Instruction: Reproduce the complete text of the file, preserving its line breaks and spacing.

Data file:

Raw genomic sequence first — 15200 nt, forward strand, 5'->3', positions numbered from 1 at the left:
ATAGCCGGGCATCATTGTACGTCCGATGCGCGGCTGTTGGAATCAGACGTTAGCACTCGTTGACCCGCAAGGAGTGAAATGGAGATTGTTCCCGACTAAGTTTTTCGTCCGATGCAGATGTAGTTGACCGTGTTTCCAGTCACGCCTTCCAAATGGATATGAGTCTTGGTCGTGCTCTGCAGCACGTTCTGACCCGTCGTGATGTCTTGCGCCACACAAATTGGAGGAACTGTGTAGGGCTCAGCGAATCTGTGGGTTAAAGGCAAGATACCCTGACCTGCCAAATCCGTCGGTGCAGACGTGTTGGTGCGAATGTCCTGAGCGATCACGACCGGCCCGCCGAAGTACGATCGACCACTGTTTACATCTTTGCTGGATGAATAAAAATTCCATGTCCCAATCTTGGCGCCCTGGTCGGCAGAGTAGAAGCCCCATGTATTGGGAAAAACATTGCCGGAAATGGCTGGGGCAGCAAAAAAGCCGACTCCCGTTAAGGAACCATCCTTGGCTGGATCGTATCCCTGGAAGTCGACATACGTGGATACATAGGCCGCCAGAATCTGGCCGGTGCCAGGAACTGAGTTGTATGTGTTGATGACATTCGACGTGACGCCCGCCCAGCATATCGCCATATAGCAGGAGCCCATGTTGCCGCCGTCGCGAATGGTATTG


Raw genomic sequence first — 15200 nt, forward strand, 5'->3', positions numbered from 1 at the left:
ATAGCCGGGCATCATTGTACGTCCGATGCGCGGCTGTTGGAATCAGACGTTAGCACTCGTTGACCCGCAAGGAGTGAAATGGAGATTGTTCCCGACTAAGTTTTTCGTCCGATGCAGATGTAGTTGACCGTGTTTCCAGTCACGCCTTCCAAATGGATATGAGTCTTGGTCGTGCTCTGCAGCACGTTCTGACCCGTCGTGATGTCTTGCGCCACACAAATTGGAGGAACTGTGTAGGGCTCAGCGAATCTGTGGGTTAAAGGCAAGATACCCTGACCTGCCAAATCCGTCGGTGCAGACGTGTTGGTGCGAATGTCCTGAGCGATCACGACCGGCCCGCCGAAGTACGATCGACCACTGTTTACATCTTTGCTGGATGAATAAAAATTCCATGTCCCAATCTTGGCGCCCTGGTCGGCAGAGTAGAAGCCCCATGTATTGGGAAAAACATTGCCGGAAATGGCTGGGGCAGCAAAAAAGCCGACTCCCGTTAAGGAACCATCCTTGGCTGGATCGTATCCCTGGAAGTCGACATACGTGGATACATAGGCCGCCAGAATCTGGCCGGTGCCAGGAACTGAGTTGTATGTGTTGATGACATTCGACGTGACGCCCGCCCAGCATATCGCCATATAGCAGGAGCCCATGTTGCCGCCGTCGCGAATGGTATTG